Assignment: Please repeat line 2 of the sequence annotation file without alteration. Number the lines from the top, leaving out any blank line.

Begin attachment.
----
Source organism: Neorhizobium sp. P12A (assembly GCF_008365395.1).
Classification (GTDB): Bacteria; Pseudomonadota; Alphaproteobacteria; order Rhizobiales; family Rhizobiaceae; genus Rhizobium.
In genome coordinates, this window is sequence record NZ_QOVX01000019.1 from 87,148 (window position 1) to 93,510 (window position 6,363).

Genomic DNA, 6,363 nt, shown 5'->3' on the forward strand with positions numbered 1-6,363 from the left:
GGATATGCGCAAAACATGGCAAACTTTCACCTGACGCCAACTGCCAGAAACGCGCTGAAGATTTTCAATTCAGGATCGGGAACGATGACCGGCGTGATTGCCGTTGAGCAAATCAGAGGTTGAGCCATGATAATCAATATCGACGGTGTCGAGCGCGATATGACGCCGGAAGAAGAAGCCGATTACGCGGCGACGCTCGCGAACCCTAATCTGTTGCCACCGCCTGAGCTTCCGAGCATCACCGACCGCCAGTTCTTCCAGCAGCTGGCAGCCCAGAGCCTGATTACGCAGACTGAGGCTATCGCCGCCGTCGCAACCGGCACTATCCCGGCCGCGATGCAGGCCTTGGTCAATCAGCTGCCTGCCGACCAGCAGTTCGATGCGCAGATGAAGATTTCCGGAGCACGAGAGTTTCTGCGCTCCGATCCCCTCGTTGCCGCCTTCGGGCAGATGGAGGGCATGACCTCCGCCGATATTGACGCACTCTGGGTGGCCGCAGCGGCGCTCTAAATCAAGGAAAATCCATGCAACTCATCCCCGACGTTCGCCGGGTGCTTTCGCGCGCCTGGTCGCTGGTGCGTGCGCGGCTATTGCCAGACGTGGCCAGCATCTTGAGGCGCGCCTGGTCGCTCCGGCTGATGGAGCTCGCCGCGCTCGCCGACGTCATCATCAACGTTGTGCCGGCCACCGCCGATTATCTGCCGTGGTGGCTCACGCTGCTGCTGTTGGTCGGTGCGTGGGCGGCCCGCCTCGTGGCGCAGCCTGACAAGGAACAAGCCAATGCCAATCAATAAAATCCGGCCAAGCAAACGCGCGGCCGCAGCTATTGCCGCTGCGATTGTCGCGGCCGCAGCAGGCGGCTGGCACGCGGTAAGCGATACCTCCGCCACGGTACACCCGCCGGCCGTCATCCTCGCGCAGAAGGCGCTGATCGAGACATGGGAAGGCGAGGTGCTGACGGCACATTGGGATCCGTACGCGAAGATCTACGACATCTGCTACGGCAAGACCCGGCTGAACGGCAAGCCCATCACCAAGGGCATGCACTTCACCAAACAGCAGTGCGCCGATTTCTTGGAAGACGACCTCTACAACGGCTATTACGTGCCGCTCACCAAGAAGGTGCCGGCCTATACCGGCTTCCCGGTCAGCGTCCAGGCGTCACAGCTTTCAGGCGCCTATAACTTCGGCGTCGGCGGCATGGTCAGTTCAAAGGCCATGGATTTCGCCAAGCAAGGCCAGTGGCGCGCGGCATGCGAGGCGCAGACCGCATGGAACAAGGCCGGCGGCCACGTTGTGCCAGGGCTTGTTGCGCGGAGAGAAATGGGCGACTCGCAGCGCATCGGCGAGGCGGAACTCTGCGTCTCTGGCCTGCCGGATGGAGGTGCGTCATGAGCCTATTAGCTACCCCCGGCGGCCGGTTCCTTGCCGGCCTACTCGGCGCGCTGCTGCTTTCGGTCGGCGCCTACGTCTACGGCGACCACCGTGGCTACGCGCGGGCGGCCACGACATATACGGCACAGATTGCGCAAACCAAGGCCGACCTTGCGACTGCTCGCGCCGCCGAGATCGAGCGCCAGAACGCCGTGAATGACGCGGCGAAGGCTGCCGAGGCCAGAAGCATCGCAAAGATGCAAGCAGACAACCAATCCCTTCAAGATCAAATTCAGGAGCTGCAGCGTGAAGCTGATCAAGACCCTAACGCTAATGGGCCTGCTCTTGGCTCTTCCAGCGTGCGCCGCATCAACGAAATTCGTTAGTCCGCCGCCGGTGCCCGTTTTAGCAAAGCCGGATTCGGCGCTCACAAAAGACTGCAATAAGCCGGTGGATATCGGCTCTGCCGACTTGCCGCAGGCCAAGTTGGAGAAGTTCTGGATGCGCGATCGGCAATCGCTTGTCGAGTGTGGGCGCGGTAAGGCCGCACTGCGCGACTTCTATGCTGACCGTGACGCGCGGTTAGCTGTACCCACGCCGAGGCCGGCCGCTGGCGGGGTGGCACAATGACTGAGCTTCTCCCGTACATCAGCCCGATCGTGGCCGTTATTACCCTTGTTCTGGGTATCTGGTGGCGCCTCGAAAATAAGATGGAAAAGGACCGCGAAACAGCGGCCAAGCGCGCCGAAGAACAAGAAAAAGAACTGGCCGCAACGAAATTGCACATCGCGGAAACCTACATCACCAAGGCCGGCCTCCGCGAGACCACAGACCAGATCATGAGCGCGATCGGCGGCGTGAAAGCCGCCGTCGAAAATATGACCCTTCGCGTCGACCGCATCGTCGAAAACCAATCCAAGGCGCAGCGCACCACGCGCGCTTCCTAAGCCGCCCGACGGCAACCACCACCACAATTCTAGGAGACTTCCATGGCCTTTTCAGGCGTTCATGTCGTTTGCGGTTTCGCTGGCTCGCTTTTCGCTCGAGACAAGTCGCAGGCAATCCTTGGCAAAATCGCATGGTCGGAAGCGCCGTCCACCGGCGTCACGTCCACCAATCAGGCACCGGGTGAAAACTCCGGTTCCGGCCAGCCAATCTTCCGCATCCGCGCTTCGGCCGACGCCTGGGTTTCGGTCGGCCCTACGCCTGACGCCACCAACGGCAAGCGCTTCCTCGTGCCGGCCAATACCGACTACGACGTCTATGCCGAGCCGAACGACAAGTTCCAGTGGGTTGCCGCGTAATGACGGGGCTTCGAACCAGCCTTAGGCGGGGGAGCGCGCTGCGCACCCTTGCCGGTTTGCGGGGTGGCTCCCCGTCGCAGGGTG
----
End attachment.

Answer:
Classification (GTDB): Bacteria; Pseudomonadota; Alphaproteobacteria; order Rhizobiales; family Rhizobiaceae; genus Rhizobium.